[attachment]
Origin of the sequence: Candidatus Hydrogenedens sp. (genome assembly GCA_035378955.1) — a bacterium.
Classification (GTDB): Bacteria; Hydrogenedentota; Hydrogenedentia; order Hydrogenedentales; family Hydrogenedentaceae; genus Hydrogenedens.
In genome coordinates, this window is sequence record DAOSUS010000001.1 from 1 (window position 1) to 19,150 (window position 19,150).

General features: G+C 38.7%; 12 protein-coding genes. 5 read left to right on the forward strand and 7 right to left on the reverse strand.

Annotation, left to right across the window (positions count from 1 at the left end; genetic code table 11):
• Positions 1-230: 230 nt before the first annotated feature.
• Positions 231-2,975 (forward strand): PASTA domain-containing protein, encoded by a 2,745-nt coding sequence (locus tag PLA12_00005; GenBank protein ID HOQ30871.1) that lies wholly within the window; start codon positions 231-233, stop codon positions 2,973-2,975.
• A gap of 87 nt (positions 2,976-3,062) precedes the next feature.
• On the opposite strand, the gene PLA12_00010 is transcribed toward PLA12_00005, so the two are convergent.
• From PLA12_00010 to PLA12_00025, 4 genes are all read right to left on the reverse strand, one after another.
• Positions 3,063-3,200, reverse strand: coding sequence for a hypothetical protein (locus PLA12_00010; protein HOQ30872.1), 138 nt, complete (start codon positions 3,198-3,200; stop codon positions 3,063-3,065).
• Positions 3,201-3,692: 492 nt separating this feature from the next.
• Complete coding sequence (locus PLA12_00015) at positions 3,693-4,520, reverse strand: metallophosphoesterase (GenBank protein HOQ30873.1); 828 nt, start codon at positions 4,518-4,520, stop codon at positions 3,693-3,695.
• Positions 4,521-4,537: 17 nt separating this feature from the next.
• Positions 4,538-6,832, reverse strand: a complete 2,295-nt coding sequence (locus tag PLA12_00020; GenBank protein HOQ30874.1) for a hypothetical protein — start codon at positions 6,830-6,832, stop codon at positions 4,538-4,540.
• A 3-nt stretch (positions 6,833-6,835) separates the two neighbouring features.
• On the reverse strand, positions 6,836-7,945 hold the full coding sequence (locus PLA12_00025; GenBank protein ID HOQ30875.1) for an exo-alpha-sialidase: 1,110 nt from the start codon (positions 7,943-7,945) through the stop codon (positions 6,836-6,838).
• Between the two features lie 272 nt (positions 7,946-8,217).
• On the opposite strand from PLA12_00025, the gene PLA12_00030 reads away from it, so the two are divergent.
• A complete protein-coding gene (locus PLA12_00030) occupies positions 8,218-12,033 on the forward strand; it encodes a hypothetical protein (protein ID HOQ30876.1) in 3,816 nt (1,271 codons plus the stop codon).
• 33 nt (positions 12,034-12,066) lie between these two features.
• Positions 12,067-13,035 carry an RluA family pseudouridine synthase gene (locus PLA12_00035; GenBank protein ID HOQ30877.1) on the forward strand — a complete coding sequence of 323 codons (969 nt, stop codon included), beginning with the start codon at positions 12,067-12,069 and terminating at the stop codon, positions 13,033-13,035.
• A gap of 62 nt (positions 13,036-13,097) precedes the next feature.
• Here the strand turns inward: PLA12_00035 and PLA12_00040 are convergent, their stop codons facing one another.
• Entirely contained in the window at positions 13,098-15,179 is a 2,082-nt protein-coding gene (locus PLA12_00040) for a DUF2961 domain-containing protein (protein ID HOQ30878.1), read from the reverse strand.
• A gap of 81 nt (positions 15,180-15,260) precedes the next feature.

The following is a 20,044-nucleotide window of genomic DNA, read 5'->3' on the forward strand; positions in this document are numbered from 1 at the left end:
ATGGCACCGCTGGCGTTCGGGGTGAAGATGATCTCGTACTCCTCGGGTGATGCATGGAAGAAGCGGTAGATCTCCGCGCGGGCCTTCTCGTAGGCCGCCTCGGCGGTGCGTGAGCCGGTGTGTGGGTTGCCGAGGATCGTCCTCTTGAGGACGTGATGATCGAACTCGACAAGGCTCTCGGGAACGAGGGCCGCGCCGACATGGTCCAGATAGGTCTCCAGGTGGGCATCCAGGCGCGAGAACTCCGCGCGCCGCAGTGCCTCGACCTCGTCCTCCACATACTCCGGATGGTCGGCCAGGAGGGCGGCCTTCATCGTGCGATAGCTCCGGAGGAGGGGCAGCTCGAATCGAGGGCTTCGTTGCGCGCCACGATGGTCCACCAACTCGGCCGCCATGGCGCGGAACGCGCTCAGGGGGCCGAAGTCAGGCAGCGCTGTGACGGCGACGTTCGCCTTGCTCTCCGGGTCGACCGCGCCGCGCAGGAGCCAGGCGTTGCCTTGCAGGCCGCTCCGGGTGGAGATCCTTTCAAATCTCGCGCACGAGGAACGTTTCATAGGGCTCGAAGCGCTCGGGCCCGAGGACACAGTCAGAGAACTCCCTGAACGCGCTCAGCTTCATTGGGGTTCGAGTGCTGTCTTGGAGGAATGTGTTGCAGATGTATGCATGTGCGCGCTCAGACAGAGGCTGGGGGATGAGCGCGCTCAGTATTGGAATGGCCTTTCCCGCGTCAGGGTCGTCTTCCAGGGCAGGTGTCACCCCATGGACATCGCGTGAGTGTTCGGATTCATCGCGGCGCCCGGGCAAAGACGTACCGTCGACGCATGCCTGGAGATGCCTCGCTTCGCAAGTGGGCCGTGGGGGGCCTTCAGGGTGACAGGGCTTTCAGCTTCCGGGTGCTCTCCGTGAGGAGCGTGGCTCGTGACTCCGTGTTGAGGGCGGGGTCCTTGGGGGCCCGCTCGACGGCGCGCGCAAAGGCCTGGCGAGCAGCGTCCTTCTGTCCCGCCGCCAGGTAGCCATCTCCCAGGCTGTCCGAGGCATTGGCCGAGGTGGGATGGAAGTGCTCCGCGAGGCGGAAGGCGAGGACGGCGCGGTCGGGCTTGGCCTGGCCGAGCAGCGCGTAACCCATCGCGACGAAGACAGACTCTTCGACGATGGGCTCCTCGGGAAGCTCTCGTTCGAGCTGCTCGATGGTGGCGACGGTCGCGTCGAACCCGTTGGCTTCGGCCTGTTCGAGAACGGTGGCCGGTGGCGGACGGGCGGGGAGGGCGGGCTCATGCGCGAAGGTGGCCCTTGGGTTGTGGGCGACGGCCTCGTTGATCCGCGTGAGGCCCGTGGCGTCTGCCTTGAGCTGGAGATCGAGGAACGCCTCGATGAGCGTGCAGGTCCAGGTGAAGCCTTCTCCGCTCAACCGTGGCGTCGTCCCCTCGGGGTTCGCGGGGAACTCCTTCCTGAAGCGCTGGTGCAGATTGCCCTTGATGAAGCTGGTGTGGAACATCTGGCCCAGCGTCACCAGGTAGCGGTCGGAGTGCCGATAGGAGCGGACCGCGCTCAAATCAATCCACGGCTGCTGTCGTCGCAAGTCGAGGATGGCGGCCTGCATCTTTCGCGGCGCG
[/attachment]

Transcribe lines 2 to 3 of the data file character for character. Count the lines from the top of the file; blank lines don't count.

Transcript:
Classification (GTDB): Bacteria; Hydrogenedentota; Hydrogenedentia; order Hydrogenedentales; family Hydrogenedentaceae; genus Hydrogenedens.
In genome coordinates, this window is sequence record DAOSUS010000001.1 from 1 (window position 1) to 19,150 (window position 19,150).